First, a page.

Every day, Wall Street analysts upgrade some stocks, downgrade others, and "initiate coverage" on a few more. But do these analysts even know what they're talking about? Today, we're taking one high-profile Wall Street pick and putting it under the microscope...
Harley-Davidson (NYSE:HOG) investors had a rough ride in 2017. Shares of the motorcycle maker sagged 10% last year -- and have underperformed the S&P 500 by a whopping 35 percentage points over the last 12 months. But could that be about to change?
Wells Fargo thinks so. This morning, the investment banker declared that it's getting off the fence, abandoning its market perform rating on Harley stock, and going whole-hog with an outperform rating instead. According to Wells, "despite weak industry fundamentals" for motorcycle sales, Harley-Davidson sports "solid financials" and an attractive valuation -- good enough to earn this $53 stock a $59 price target.
Here's what you need to know.
Nobody loves Harley anymore (and why that's OK)
TheFly.com has all the details on Wells' Harley-upgrade today -- but the news doesn't start out so well. As the analyst explains, U.S. retail trends for motorcycle sales are currently "uninspiring." In fact, Wells Fargo peer RBC Capital opined this morning that motorcycle sales this year are likely to be down 5% to 7% compared to last year. This, warns Wells Fargo, is owing to "weak ... retail demand," and it's going to mean "ongoing competitive pressures" as motorcycle makers vie to make what sales they can -- at whatever price discounts they must.
That being said, the fact that investors are so pessimistic about Harley-Davidson these days makes Wells Fargo feel perversely "positive on HOG shares given the valuation."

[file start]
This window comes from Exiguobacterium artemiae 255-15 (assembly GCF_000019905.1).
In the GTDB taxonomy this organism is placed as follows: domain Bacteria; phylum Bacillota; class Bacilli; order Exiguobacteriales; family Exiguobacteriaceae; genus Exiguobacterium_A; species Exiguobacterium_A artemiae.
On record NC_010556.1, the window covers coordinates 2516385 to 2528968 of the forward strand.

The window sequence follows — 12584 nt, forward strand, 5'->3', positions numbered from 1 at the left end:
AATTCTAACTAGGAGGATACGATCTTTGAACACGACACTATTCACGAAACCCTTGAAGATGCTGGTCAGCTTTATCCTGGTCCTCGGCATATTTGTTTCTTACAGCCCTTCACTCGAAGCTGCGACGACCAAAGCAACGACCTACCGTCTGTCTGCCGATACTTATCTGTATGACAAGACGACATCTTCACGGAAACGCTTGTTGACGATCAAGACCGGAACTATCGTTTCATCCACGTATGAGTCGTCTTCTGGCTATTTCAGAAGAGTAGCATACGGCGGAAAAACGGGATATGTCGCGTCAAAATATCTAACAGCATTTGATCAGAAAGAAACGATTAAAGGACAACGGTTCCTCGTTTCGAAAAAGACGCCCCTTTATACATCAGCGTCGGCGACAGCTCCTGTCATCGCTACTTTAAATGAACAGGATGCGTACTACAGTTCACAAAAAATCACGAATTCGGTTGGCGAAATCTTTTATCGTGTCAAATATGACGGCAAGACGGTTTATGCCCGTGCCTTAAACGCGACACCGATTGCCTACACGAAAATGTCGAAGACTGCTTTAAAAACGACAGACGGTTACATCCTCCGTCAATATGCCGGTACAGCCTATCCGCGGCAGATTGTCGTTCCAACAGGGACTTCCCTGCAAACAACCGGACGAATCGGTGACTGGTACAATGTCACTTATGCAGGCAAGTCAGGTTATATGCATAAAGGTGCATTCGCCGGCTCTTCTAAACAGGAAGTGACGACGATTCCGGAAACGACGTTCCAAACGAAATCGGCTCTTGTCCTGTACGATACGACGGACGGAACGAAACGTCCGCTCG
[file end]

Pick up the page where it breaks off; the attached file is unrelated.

How much does Harley-Davidson cost?
What valuation, specifically?
Harley's $560 million in trailing-12-month profits, weighed against the stock's $8.9 billion market capitalization, give Harley a P/E ratio of just under 16. Given that analysts quoted on S&P Global Market Intelligence expect no more than 10% long-term annualized earnings growth out of Harley, that results in a PEG ratio of 1.6 on the stock -- not cheap.
And yet, that's not quite the whole story, because S&P Global data show that Harley-Davidson is actually generating a whole lot more free cash flow (cash profit) than its income statement lets on. Over the past four reported quarters, in fact, S&P Global data show Harley churned out $988 million in free cash flow -- 76% more cash profit than is reflected in the company's GAAP earnings.
Harley-Davidson stock actually sells for only nine times free cash flow. With a 10% growth rate and a 2.8% dividend yield, that doesn't look like such a bad valuation after all.
What could go wrong?
That being said, despite 10% long-term earnings growth expectations, there's still that RBC prediction that the motorcycle business will shrink by 5% to 7% this year. No matter how cheap Harley-Davidson stock may look right now, there's still a good chance that the stock could go down when earnings are released next week if things are as bad as analysts seem to think they will be.
In that regard, it's worth pointing out that prior to today's upgrade, analyst comments on Harley's near-term prospects have not painted a particularly bright picture. On Jan. 3, Longbow Research downgraded Harley stock to underperform citing the same expectation of a 5% to 7% sales decline that RBC mentioned -- and warning of a potential 20% decline in U.S. bike shipments in Q4. A week later, Wedbush warned of "[a] lack of sustained retail improvement" that pointed to a probable earnings miss, and last week, Northcoast Research said December demand was "unfavorable."
The upshot for investors
Then again, it's unfavorable sentiments like these that have helped to knock Harley-Davidson stock down to a price that Wells Fargo now views as attractive -- and created the opportunity for investors to buy into Harley-Davidson on the cheap. If you can stomach the prospect of bad news next week, now just might be the right time to buy Harley-Davidson stock for the long term.